Leading Article: The Holocaust story retold

Click to follow
WHEN a film director known more for box-office success than for Academy Awards decides to set a serious new film in the moral abyss of Nazi-occupied Europe, he must expect a brickbat or two. But the accusation that has been made against Steven Spielberg, of cheapening something that should be left to more elevated minds, is absurd. Schindler's List, whose London premiere took place last night, is its own best defence.

It is valuable, too, in raising afresh the broader question of why the criminality of the Nazis exerts such a visceral hold on our emotions. Germany under National Socialism abolished the normal contrast between social order and violent crime. Hitler's attempt to purge his empire of Jews, gypsies and homosexuals was both methodical and official. Its drab concern for efficiency and cost made the act of mass murder far more chilling than any campaign of random slaughter and pillage.

Other regimes have made murder a systematic object of policy. But it is not the force of numbers that has etched the sufferings of Jews under Hitler more deeply into modern consciousness than those of Kurds under Saddam, Armenians under the Turks, or the kulak class of Russian landowners under Stalin. Many Jews were fully integrated into western European society. They worked in science, politics, art, education and philosophy as well as in business and agriculture. Their destruction - largely successful, since there are now fewer Jews in the whole of continental Europe than in New York - was simply harder to ignore.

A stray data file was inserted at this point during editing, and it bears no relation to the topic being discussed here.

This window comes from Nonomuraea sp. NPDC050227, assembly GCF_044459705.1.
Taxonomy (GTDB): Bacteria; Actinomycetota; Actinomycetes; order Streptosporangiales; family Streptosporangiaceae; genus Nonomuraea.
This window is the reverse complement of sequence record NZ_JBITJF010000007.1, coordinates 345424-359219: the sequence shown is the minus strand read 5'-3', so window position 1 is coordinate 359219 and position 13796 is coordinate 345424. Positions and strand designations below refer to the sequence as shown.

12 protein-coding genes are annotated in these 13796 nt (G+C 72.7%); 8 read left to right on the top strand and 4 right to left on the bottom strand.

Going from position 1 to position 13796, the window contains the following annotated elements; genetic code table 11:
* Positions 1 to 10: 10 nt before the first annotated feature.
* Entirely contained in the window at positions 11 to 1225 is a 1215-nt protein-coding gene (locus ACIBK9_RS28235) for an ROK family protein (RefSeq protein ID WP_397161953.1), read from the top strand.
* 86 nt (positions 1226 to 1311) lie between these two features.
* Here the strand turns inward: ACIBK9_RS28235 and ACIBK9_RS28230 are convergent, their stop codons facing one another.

The Jews themselves, who speak with a louder and more articulate voice than many other minorities, have helped to keep memories fresh. An important new Holocaust Museum has only recently been opened in Washington DC. Such efforts as continue to track down Nazi war criminals are partly the result of pressure from Jewish communities who have helped the authorities to trace them.

Yet it is a mistake to complain that the Holocaust story has been overtold. The most comparably potent examples of what can happen when the state itself goes mad - the Soviet Union under Stalin, the Cultural Revolution in China - are incompletely documented in the West. Information about the Holocaust must serve as their surrogate.

Furthermore, the legacy of Nazism lives on. Murderers from the death camps walk freely not just in South America but also in the United Kingdom. Neo-fascists and pseudo-historians manage simultaneously to claim that the Holocaust never happened, and to reinflame the violent racial hatred that served to feed it. When we are sure that no crime of remotely similar scale could again take place, it will be time to put the Nazis behind us. Until then, films like Mr Spielberg's will serve as a valuable reminder.